Heart of Flame

30 Apr

Fire and the color red are often associated with each other, and with love and passion, but why?

Beginning in antiquity, red was believed to have life-giving powers and neolithic people buried red ochre with their dead. Cave painters used red ochre or iron oxide to imbue the symbolic animals with fertility. Warriors colored their weapons, and indeed their bodies, with blood to endow them with magical power, just as Roman gladiators drank the blood of their dying adversaries. Some believed bathing a newborn in the blood of strong animals imparted invincibility, and red-painted amulets or red gems were worn as charms against the evil eye.

It wasn’t until Roman brides were wrapped in a fiery red veil that the color became associated with both love and fertility.  Red garlands, scarfs and veils became customary wedding rituals in many cultures.

In Greek mythology, red roses grew from the blood of Adonis and the red rose became a symbol for the cycle of growth and decay.  Through the mythology of Aphrodite, the red rose symbolized love and affinity.  Christians associate the red rose with the Cross and bloodshed.

In contrast, biblical Israelites daubed their door frames with red blood to scare away demons.  Red in ancient Egypt was the color of the desert and of the destructive Seth, demon of death and evil.  An ancient Egyptian charm reads, “Oh, Isis, deliver me from the hands of all bad, evil, red things!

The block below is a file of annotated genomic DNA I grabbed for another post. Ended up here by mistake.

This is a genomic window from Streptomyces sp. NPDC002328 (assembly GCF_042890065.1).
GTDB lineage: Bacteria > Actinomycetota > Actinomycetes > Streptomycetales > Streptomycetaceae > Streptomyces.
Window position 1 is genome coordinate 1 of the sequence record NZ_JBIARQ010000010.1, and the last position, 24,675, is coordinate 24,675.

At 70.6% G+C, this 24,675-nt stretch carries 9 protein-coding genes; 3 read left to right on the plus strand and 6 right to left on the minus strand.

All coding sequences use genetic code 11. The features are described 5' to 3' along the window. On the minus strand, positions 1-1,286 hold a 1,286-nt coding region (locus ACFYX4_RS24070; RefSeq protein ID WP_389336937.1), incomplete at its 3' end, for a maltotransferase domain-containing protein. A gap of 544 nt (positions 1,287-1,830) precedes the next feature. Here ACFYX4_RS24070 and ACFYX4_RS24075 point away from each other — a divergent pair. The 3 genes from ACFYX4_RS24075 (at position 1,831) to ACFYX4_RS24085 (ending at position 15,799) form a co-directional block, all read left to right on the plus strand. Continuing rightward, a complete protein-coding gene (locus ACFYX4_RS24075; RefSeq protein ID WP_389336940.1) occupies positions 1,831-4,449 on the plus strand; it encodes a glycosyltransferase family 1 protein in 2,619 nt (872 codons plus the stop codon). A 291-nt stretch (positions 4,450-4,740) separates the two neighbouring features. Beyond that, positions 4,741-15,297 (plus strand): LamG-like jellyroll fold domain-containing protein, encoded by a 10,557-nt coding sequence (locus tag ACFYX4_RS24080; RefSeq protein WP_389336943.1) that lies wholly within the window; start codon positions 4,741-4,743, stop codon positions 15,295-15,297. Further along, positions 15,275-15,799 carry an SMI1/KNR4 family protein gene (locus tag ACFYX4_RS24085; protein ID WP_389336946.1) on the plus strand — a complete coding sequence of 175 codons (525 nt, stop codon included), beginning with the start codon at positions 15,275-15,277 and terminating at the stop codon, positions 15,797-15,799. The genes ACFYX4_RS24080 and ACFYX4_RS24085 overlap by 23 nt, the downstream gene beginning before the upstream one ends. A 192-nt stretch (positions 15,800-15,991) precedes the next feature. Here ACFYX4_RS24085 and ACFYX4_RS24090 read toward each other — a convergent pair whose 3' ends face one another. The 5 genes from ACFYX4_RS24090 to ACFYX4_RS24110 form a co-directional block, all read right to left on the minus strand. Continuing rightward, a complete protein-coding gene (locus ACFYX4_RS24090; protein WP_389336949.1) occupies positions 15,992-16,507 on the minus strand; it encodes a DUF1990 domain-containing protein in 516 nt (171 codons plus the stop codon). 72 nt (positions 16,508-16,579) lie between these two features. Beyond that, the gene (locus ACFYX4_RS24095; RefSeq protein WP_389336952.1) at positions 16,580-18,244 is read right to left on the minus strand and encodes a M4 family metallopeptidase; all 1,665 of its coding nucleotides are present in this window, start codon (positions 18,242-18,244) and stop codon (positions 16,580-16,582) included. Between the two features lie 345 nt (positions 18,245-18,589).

The phoenix is the most recognizable personification of fire, and is generally perceived as being red.  The phoenix symbolizes immortality, resurrection, and life after death.

When fire is displayed in a single color, the majority of flames are red, but is this generally accepted symbology consistent with physics?

The flames that most people today have access to on a regular basis are candles, natural gas for cooking, and wood-burning fires.

The flame of a candle has three distinct color regions:  the innermost zone (directly above the wick) is dark and colorless; the middle zone is yellow and luminous; and the outer zone is light blue and not normally visible.

On a natural gas appliance, the color of the flame should always burn blue, nor orange or yellow.

Most wood fires have a strong orange color as sodium contained within the wood is burned.

Although the temperature of the fire and the material being burned are the factors that determine the color of the flame, there are no flames that burn in the red spectrum.

What does burn red are coals.  Of the colors we can see, red indicates the coolest temperature and violet the hottest. While very hot, the red color of the coals in a fire indicates that the temperature is only about 3,000 degrees Fahrenheit.  In contrast, the sun, whose color is more yellow than red, has a temperature of about 10,500 degrees Fahrenheit.  A “blue hot” fire would be even hotter.

The next time you want to use color to describe fire of love in a human heart, wild passionate love is yellow-orange like a flame which quickly burns out, while deep, enduring passion is red like a coal filled with life-giving power, magical strength and invincibility, immortality and life after death.HeartFlame

One Response to “Heart of Flame”

  1. Allison Goodson May 1, 2014 at 5:20 PM #

    Very appropriate post, considering I just got my “fire in the heart” necklace today…and it is gorgeous! Thank you, Kat! ❤

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